Jump to content
Gibson Brands Forums

G-400 or Les Paul? or other??


jbongi13

Recommended Posts

[cool] I really dont know what guitar to choose.

I want either a les paul or a g-400, but dont know which suits me more.

I am really into green day and alternative, and im planning on being the lead guitarist in a band in a while. Im between intermediate and beginner, but closer to intermediate guitar player. Which suits me more? i have about 600$. also, which g-400 color looks coolest???

Link to comment
Share on other sites

[cool] I really dont know what guitar to choose.

I want either a les paul or a g-400' date=' but dont know which suits me more.

I am really into green day and alternative, and im planning on being the lead guitarist in a band in a while. Im between intermediate and beginner, but closer to intermediate guitar player. Which suits me more? i have about 600$. also, which g-400 color looks coolest???[/quote']

 

You'll have to decide that. It's up to you. I like the Les Paul better, that's just my opinion. Go to a Guitar Center or other store and try a bunch out. See what you like...

Link to comment
Share on other sites

This is just my opinion and only you can decide what will work best for you. The descriptive terms I use are inadequate but will attempt to give you at least a sense of what these instruments are about.

 

The SG is lighter, slightly more versatile in the rock/blues genres, almost utilitarian. It's sound tends to be more aggressive than that of an LP, a bit "hairier" if you will but is very capable of smooth, well balanced sounds as well. Harmonically rich yet tends more to the brighter or trebly end of the spectrum but is no slouch when big bottom sounds are required. The SG has an overall ill-defined, fuzzy or unfocused range as if leaving the door open for more tonal possibilities, surprises in the nooks and crannies. This encourages experimentation not only in expanding your playing skills but in the physical components of the guitar itself. It's a great platform for experimenting with different pickups and wiring schemes.

 

The Les Paul is deeper, richer in every respect when it comes to tone. The word "big" comes to mind. It's a well seasoned, well-crafted, very organic sound. It's rich and balanced harmonic tones give it a sweet yet authoritative voice in it's range which is well defined or focused It is very versatile and therefore suitable for most any genre of music. The Les Paul is about as good as it gets in solid body guitars. You may wish to change pickups but beyond that you'll find little to change.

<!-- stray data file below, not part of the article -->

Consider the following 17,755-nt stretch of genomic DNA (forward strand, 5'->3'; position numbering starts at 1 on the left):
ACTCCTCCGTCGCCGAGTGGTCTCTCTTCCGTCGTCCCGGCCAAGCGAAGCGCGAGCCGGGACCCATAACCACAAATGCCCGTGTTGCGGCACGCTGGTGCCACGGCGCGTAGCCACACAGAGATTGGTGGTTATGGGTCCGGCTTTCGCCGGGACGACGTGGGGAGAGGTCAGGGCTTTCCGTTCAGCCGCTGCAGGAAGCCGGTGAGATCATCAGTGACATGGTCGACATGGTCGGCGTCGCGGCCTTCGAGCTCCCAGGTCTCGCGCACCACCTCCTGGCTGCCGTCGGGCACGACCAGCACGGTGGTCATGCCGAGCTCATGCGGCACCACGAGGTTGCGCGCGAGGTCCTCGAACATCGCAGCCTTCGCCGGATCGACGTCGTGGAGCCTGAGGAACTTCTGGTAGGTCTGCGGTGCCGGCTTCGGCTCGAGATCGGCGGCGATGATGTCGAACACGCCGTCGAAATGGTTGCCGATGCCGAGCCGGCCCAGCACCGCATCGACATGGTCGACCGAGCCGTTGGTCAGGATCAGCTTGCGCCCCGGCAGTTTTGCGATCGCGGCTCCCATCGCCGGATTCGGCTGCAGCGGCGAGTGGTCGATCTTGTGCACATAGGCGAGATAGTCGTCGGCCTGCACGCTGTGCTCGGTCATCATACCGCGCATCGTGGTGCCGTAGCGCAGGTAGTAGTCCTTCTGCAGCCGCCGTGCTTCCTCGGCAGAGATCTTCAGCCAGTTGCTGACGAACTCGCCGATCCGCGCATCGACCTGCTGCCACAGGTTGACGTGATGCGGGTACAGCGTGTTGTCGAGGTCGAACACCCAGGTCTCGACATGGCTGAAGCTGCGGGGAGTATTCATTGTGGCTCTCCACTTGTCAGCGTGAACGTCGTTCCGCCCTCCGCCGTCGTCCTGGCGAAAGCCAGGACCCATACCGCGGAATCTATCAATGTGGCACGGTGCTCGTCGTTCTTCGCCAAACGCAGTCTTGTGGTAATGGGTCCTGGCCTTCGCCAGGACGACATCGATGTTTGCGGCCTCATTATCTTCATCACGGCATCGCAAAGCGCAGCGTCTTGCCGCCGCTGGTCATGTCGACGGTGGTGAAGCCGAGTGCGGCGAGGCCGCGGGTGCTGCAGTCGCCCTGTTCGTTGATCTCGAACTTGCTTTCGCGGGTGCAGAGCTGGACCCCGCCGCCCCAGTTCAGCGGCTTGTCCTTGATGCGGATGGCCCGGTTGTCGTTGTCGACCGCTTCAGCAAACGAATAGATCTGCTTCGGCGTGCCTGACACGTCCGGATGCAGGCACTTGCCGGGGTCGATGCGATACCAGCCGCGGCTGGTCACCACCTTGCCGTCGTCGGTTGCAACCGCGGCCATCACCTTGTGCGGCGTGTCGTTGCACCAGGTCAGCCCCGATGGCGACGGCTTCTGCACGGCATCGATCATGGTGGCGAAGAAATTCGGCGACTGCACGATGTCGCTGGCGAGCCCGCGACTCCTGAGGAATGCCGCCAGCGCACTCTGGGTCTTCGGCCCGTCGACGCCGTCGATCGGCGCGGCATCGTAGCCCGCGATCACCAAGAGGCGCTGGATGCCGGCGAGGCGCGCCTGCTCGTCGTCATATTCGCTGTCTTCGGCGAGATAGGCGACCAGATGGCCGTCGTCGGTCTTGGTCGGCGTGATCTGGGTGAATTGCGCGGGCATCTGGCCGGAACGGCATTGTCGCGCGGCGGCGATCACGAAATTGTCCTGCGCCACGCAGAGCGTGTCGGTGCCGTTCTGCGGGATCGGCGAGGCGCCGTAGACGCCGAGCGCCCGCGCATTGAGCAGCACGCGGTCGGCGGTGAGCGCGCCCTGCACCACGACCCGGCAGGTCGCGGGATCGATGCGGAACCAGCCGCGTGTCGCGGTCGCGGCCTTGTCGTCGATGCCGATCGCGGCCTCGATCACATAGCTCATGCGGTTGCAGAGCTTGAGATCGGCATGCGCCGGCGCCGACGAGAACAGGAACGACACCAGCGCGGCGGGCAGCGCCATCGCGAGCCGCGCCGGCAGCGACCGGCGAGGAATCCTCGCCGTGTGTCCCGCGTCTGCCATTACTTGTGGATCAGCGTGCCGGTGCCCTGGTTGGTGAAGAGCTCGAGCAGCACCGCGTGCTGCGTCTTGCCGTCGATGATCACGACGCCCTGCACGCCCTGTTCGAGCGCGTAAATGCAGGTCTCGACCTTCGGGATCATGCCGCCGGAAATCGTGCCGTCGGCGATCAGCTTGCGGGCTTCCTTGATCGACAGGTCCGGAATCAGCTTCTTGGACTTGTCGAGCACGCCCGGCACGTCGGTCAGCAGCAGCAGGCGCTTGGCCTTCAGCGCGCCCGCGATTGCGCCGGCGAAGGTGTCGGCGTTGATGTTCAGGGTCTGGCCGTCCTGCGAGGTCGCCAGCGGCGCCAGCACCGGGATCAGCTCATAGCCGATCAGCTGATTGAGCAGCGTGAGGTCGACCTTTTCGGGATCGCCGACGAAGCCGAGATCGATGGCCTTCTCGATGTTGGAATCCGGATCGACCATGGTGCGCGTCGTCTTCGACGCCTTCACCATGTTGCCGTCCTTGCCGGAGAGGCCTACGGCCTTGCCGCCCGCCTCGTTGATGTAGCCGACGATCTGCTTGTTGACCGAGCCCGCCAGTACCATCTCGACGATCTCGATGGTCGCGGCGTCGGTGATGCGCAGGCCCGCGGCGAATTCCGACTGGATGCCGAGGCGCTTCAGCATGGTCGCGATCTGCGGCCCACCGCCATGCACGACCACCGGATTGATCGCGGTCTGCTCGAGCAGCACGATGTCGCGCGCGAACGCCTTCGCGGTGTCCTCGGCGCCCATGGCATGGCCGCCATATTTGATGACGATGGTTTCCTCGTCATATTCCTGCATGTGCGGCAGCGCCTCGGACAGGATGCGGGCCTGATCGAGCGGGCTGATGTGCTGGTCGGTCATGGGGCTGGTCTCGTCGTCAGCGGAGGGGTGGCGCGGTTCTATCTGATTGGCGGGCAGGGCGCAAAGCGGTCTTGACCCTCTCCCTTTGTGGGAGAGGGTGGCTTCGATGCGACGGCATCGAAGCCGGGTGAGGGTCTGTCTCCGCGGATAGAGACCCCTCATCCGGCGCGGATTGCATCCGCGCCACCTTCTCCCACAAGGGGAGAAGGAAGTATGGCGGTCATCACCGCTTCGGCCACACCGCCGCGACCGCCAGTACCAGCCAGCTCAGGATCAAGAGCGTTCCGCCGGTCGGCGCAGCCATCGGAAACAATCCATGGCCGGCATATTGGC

Both the SG and LP demand that you take the time to fully explore their capabilities because they offer so much. The time spent trying them out in music stores is barely even a brief introduction but hopefully enough to give you a sense of their character and perhaps of the possibilities in each instrument. Both will inspire you to expand your musical horizons, raise your skill level and to strive for your best performances as few other guitars can.

 

The Epiphone versions of these guitars are indeed worthy contenders. The Epi Les Paul is absolutely astounding in this regard and therefore represents an incredible value. Minor hardware or electronic upgrades may be needed but you definitely have "good bones" to build on.

 

I purchased a Gibson '61 reissue in the late 90's because I was fortunate enough to have at one time own an original which I regretfully was forced to sell. Anyway the reissue I had hoped would fill that empty space. Instead it was an anemic imitation and almost a mockery of the original. I was ultimately disappointed with it and sold it off. The few Epiphone SG models that I've tried are actually a more faithful reproduction and more worthy of the SG heritage than the Gibson reissue. They do require an upgrade of ALL the electronic components and I do wish they could use a Gibson-sized headstock as the larger Epi headstock tends to trim a bit of the "hairiness" of the early Gibsons. despite these shortcomings the G 400 in particular is definitely a good value. If you're skilled in wood finishes the faded models can be an even better value.

 

I currently own the SG special. It has a bolt on neck and is an all black finish with no pickguard. this is the cheapest Epi SG available as far as I know. I bought it when I bought the Epi LP in my avatar. I just can't get over how good this thing sounds. Maybe I just got lucky and found a really good one, I don't know. All I can say is that it sounds good and rocks like it should. I will be buying a G400 when I get around to it but I'm in no hurry at the moment. I kinda keep hoping Epiphone will bring back the Les Paul Double Cutaway as a faithful reproduction of the original Gibsons. And in case they're looking I want it in a blood red finish with humbucker pickups. If they do a TV yellow I want it faithful to the original TV yellow used by Gibson rather than that yellow paint Epiphone used on their last attempts. If Epiphone needs a consultant I'm available. [cool]

 

Anyway, that's my opinion and I'm sticking to it.

Link to comment
Share on other sites

I suggest you first choose between Les Paul and SG.

 

Both have same pickups, same controls, same switching. Both are mahogany, set neck construction. The SG tends to sound a bit brighter because of the thinner body. There isn't a lot in it sound-wise. Certainly the G400 I had sustained as well as any LP.

 

Main difference is in the ergonomics. The SG is lighter and thinner. Some people find that makes it more comfortable. Most people consider that it's easier to get at the upper frets for soloing; it depends how big your hands are. SGs are not as well balanced as LPs, feeling very slightly neck-heavy. Again, that bothers some people more than others.